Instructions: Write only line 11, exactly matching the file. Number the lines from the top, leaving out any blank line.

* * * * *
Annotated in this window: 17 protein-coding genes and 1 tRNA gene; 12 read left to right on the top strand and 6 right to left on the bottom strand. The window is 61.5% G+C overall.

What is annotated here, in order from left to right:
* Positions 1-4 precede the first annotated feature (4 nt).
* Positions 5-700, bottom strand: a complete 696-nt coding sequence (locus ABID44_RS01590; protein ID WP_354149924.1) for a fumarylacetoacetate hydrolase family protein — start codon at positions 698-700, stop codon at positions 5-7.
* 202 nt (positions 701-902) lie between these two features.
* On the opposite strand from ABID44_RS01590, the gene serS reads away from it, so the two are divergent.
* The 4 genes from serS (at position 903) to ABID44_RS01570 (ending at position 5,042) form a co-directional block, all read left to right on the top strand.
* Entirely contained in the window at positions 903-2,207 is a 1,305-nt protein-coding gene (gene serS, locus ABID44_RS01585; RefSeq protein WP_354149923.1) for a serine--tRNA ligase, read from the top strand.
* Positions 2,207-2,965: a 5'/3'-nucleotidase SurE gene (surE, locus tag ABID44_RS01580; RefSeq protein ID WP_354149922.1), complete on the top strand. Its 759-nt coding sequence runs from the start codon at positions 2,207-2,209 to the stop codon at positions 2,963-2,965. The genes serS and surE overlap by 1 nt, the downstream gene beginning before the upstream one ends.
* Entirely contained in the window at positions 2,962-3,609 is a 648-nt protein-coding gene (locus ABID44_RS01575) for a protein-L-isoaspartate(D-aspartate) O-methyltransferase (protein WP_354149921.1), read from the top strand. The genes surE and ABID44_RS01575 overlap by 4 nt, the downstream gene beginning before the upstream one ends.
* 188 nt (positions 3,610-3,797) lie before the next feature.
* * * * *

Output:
* 188 nt (positions 3,610-3,797) lie before the next feature.